TOPIC OF THE MONTH
September 2020, September 2012, July 2011, May 2006, August 2004
a little thing that makes a big difference
Most people’s journey to understand the bandhas usually starts with them being physical, and they put a lot more physical effort into them than necessary. The next feeling shifts to finding some lightness in movement with them which for many shift to finding a deeper inner lift in the core of the body. Over time that too shifts.
Over the years I started connecting my bandhas to my breath and bonding the two together feeling the bandhas come alive in my body, making them feel almost like a spiritual practice. Now through research I discovered they also have a profound effect on balancing the autonomic nervous system.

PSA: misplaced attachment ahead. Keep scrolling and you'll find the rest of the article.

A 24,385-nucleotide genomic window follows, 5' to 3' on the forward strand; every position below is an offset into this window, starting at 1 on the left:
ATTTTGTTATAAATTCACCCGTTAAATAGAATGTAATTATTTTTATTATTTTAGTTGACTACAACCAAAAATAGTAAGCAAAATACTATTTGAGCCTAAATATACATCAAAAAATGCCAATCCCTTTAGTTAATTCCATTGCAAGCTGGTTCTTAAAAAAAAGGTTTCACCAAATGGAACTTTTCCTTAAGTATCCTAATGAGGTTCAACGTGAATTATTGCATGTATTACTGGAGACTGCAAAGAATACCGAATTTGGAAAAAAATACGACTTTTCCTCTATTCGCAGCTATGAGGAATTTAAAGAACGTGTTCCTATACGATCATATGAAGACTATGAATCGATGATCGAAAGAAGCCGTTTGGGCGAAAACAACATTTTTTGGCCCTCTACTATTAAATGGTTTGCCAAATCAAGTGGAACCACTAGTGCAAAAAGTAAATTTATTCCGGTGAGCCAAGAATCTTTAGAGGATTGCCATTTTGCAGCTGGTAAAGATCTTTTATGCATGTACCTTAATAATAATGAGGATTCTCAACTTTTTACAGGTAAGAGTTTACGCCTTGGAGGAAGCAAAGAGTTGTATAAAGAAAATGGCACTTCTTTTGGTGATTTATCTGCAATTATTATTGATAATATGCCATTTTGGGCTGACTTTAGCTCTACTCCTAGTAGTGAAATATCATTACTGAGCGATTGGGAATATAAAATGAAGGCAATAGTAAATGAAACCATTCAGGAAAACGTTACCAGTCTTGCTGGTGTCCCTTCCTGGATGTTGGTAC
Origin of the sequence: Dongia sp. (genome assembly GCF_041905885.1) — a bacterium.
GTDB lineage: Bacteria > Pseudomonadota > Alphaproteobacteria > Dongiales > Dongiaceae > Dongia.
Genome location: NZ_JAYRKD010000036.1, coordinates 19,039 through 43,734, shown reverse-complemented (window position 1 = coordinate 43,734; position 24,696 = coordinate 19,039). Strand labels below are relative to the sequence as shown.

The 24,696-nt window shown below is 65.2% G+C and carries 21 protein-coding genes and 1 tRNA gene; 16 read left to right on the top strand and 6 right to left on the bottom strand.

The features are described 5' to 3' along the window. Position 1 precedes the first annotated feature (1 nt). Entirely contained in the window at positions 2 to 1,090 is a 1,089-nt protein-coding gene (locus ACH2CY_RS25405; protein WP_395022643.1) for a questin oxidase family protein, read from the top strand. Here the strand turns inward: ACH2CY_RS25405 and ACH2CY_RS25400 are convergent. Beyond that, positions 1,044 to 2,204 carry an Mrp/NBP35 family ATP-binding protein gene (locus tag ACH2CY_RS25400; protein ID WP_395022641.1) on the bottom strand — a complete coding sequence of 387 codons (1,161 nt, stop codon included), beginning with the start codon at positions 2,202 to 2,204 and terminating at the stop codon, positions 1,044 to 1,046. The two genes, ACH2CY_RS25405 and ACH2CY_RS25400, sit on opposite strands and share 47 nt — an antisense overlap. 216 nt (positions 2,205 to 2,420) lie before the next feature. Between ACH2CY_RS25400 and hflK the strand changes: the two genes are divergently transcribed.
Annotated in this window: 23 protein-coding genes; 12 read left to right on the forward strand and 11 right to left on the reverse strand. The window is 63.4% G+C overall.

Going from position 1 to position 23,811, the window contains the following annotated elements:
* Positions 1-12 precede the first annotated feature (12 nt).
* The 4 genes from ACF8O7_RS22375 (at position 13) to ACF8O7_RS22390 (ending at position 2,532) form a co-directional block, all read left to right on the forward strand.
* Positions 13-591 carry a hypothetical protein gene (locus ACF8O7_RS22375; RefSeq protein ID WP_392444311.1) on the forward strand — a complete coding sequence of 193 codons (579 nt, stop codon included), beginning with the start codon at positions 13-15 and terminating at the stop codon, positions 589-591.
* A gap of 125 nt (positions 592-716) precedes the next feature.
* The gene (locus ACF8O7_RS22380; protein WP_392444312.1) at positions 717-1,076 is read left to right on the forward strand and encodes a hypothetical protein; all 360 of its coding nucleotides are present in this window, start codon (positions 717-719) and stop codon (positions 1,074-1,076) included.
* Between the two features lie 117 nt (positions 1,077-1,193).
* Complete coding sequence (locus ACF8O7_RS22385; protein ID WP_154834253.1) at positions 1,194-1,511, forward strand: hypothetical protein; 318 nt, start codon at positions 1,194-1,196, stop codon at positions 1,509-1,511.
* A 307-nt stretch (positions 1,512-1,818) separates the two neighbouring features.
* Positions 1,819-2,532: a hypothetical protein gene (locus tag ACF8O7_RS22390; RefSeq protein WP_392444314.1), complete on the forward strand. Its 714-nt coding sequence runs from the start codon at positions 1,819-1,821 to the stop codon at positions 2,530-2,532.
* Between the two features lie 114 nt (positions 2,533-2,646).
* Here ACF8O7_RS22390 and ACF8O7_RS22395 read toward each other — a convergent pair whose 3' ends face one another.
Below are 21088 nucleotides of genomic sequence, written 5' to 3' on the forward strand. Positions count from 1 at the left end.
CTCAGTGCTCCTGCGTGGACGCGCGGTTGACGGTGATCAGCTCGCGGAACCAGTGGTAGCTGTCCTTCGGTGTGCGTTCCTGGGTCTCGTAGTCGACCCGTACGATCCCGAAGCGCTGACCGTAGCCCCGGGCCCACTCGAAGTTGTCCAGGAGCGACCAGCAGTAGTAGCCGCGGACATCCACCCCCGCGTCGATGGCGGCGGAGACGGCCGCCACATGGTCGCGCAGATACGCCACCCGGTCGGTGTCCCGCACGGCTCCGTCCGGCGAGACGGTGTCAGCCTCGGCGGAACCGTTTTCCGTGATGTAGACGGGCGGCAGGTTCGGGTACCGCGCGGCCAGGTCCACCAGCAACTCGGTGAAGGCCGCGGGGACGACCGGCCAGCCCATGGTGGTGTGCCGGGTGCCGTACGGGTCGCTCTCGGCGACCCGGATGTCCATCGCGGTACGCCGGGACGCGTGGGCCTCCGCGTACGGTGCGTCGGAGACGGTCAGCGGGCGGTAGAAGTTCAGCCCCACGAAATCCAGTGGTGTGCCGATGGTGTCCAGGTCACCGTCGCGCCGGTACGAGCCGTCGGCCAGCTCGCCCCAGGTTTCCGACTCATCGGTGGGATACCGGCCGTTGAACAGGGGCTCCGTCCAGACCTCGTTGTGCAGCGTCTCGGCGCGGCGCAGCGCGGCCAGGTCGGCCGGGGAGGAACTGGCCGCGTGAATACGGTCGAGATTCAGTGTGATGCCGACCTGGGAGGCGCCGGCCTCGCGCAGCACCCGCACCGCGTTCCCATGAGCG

Bandha — like so many words of yogic vocabulary can not be exactly translated. It means to tie, to control, to block, to hold, to join and to contract — all at the same time.
The Sanskrit term bandha has been translated as a means to bond or bridge together, they are about connection–inner connection, building a bridge to take us from the outer to the inner. Yoga needs to have an inner contemplation to be yoga.
Bandhas serve multiple functions in our body, or can have multiple identities; like us! You can be a mother, a daughter, a sister, and a friend. Bandhas too can have different identities depending on the job they are performing; from balancing the nervous system to helping with digestion, improving circulation, toning the glands of the body positively affecting hormonal balance, they help us breathe better supporting the respiratory system, they engage our core muscles, and help to protect the spine and back supporting the muscular and skeletal systems. That’s 8 out of the 10 systems in our body that bandhas effect, and who knows they probably even support the reproductive systems and the urinary system in some way too.